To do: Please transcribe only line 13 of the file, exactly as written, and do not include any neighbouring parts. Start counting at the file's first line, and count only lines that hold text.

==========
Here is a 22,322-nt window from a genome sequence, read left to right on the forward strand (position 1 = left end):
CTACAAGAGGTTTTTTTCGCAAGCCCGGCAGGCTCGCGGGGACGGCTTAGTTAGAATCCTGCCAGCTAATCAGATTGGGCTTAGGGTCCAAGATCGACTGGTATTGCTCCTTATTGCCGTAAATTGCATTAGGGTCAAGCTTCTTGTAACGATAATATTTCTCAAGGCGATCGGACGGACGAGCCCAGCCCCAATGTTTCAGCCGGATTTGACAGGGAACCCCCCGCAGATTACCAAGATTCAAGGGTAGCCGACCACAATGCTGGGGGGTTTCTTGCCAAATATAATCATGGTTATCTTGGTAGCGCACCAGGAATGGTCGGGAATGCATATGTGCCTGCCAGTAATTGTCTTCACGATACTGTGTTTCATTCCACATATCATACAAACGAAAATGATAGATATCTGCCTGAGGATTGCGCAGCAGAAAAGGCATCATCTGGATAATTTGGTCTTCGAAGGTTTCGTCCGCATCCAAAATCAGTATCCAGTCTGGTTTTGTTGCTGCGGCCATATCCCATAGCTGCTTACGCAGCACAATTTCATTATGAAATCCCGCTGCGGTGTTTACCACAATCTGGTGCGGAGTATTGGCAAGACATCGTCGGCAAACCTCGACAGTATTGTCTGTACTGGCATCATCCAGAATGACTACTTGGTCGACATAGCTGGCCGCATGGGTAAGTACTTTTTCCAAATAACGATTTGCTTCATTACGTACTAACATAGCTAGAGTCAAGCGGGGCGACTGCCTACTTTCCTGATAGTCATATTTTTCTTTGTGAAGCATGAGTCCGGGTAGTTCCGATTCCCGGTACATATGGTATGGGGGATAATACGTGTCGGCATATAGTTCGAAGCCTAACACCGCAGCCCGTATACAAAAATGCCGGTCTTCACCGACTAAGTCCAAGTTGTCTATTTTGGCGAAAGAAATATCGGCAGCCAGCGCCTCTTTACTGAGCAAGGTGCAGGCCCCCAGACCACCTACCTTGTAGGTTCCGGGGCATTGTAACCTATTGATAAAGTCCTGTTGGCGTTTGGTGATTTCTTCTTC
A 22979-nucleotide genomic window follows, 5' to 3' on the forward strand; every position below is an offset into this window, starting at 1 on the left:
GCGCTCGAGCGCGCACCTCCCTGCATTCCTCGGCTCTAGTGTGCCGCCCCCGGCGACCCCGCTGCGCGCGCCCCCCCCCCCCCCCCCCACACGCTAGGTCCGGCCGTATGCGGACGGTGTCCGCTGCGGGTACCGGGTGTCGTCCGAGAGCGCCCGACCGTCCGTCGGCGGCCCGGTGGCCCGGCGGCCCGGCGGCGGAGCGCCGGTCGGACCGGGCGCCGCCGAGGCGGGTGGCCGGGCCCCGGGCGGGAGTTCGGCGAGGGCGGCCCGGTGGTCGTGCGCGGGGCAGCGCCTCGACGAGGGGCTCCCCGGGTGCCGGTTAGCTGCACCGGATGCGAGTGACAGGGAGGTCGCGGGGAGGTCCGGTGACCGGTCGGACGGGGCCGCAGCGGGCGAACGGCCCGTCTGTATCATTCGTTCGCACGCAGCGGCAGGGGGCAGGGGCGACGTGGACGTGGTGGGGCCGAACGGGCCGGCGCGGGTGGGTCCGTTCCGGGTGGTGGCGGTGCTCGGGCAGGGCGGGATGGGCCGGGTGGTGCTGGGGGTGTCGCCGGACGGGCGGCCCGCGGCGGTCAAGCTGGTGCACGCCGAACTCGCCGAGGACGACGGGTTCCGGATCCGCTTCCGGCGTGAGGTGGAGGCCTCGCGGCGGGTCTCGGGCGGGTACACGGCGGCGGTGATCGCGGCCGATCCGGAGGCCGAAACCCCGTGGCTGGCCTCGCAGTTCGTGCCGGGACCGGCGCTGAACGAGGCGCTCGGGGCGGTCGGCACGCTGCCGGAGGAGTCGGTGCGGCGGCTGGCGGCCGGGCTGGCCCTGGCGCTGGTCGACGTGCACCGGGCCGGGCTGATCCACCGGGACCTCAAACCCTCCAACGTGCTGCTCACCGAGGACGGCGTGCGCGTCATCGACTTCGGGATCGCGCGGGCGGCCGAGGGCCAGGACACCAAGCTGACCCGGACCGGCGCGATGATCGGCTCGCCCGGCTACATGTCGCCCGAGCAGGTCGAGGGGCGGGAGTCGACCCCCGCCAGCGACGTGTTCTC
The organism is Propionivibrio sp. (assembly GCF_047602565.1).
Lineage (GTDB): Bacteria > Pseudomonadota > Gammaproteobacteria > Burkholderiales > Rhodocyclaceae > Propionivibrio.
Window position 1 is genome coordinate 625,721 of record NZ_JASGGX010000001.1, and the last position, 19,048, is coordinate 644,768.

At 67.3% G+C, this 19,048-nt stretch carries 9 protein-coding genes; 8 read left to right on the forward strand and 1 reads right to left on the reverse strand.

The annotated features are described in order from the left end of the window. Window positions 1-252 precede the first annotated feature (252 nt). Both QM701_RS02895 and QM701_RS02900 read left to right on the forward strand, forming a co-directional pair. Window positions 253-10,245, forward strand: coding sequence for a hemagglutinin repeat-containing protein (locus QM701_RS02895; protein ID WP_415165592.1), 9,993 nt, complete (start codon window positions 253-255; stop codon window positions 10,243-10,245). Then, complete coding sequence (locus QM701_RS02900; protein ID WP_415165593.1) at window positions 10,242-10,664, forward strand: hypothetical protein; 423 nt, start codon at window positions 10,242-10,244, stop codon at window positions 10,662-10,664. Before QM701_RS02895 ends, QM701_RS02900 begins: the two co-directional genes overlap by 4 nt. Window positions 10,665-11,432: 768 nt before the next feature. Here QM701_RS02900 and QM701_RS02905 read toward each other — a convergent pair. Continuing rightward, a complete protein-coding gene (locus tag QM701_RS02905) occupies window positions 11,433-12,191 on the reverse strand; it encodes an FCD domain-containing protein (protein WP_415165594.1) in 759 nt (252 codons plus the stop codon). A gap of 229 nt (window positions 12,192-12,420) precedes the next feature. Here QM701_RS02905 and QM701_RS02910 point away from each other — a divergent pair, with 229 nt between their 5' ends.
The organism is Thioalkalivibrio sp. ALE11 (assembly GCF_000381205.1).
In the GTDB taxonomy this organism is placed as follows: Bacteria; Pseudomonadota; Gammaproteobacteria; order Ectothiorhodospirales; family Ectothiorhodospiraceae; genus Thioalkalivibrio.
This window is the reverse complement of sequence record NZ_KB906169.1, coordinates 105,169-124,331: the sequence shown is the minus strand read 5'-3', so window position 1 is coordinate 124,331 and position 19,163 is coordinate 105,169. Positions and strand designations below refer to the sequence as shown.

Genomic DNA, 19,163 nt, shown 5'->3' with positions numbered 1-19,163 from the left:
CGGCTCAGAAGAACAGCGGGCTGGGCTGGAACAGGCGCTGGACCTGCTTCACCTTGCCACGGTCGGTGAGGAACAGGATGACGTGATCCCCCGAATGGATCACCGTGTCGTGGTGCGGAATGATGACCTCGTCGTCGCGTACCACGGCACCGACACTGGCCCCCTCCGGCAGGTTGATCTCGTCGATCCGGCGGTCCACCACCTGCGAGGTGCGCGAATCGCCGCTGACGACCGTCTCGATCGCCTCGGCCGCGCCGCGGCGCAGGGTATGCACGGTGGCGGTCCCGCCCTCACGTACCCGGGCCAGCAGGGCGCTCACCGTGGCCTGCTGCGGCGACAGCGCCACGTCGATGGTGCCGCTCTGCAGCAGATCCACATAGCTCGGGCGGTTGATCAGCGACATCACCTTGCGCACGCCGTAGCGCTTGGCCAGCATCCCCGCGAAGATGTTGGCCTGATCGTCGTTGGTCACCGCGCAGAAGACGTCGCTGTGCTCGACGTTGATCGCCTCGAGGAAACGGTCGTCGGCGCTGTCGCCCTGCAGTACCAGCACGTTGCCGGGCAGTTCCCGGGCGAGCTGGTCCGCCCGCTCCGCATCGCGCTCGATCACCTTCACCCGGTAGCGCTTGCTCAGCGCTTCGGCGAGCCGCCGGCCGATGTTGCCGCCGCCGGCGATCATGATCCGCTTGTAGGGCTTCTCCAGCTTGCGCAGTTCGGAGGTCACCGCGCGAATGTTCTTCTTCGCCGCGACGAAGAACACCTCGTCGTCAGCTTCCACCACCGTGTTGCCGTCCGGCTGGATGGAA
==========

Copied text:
Genomic DNA, 19,163 nt, shown 5'->3' with positions numbered 1-19,163 from the left: